“7” according to Edgar Cayce:
“Seven is the spiritual number” (reading 261-15).
“As does seven signify the spiritual forces, as are seen in all the ritualistic orders of any nature” (reading 5751-1).
Does “7” — or do any of the other numbers above (e.g., 25, 43, 88, 151) — have any special significance to you?
Think about your own preferences and personal experiences: lucky numbers, birth dates, music, sports, and so on. Maybe you like how “88” reminds you of piano keys, for example.
Also think about associations you may have picked up from your culture, your religion, or society in general.
If you have any interesting insights about the number 7, or any of the other numbers above, please leave a comment!
Source: Theologumena Arithmeticae, attributed to Iamblichus (c.250-c.330).
In June of 1982, the Toledo Blade ran a short article about two local brothers who “enjoy the distinction of having initials which spell their names.” One was Thomas Owen Matzinger (T.O.M.), the other was James Irvin Matzinger (J.I.M.). Their dad Mike said it was “just as well” that he didn’t have any more kids, because he couldn’t think of any other sets of names to fit the pattern.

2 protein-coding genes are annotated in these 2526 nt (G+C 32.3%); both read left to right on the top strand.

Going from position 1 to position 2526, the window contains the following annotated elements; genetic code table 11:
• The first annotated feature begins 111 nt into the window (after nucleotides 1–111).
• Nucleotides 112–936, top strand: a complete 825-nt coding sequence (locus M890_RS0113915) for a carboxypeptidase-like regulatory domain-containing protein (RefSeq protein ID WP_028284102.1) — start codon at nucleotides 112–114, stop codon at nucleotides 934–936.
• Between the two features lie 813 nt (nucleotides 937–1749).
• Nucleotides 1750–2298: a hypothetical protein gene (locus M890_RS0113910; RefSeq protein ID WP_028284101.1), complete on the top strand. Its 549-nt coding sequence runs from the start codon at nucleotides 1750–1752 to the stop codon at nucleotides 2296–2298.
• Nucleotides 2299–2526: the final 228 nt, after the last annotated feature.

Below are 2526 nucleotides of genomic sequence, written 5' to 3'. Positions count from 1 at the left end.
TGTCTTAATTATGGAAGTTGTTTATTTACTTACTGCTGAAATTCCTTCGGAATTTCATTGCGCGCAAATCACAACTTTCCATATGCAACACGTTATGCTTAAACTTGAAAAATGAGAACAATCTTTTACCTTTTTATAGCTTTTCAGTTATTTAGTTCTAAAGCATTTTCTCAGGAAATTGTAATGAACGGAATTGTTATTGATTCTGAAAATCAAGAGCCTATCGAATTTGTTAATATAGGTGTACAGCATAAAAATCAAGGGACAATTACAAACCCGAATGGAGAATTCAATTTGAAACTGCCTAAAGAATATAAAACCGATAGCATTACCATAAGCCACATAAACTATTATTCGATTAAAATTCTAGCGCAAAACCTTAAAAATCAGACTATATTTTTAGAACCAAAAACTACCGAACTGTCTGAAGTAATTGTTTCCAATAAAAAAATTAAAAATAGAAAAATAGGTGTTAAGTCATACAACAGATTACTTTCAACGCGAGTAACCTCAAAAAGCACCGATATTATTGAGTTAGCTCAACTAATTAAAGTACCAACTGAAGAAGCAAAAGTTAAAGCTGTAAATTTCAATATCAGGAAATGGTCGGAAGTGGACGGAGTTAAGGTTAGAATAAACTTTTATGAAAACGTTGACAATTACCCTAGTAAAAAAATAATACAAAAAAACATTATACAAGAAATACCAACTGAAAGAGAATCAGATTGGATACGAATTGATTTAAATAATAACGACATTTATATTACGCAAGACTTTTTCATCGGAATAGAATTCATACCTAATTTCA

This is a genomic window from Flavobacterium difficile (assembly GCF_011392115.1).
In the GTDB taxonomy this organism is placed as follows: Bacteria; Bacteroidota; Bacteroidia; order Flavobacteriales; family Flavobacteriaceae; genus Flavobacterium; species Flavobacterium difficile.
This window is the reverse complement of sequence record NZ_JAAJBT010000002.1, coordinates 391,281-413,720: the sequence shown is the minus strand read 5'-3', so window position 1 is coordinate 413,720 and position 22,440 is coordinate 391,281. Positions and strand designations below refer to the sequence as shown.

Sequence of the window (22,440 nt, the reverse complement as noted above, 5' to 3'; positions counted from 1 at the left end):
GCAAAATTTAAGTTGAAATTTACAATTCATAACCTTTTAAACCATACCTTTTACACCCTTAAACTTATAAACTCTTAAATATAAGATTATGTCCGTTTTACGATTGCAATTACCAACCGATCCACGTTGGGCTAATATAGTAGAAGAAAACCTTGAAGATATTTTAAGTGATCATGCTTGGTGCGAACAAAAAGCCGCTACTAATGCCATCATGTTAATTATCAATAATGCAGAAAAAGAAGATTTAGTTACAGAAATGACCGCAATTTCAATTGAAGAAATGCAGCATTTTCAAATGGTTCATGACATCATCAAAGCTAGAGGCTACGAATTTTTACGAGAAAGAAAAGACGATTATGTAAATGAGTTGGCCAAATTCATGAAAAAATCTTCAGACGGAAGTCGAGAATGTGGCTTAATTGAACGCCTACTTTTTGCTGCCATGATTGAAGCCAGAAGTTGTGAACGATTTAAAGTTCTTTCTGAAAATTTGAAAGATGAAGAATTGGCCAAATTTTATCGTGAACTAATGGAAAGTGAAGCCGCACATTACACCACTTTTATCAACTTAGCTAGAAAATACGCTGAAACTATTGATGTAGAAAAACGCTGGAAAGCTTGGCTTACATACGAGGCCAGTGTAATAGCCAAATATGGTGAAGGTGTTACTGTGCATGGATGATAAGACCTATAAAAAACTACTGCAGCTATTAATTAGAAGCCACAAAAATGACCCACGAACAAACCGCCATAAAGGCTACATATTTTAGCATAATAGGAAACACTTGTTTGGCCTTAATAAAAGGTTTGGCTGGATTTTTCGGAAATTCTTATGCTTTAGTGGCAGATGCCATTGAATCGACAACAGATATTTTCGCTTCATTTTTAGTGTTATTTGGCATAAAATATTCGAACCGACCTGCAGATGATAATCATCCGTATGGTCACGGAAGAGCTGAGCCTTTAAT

My guess is that Mike was joking, because there are several other sets of initials that could work with an M-surname like Matzinger, one of which, T.I.M., is just a letter away from T.O.M.
In fact, there are at least a couple of combinations that would work with every type of surname.
So today, in honor of the Matzingers of Toledo, I’ve come up with a long list of name-spelling initials. They’re sorted by third initial (that is, the first letter of the last name) so you can scroll straight to the set that matches up with your own surname.
Initials that Spell Names & Nicknames
Surname starts with:
Potential full initials (& example combo):
A.D.A. (Adelaide Diane A.) A.N.A. (Anastasia Nadine A.) A.S.A. (Asa Scott A.) A.V.A. (Ava Virginia A.) B.E.A. (Beatrix Elaine A.) E.V.A. (Eva Veronica A.) G.I.A. (Gia Idonea A.) I.D.A. (Idabelle Daria A.) I.N.A. (Ina Nigella A.) I.R.A. (Ira Ralph A.) I.S.A. (Isabel Simone A.) K.I.A. (Kia Ianthe A.) L.E.A. (Leah Elizabeth A.) M.I.A. (Mia Imelda A.) N.I.A. (Nia Ilona A.) O.D.A. (Odalys Delfina A.) O.R.A. (Ora Ruth A.) U.M.A. (Uma Magnolia A.) U.N.A. (Una Normina A.)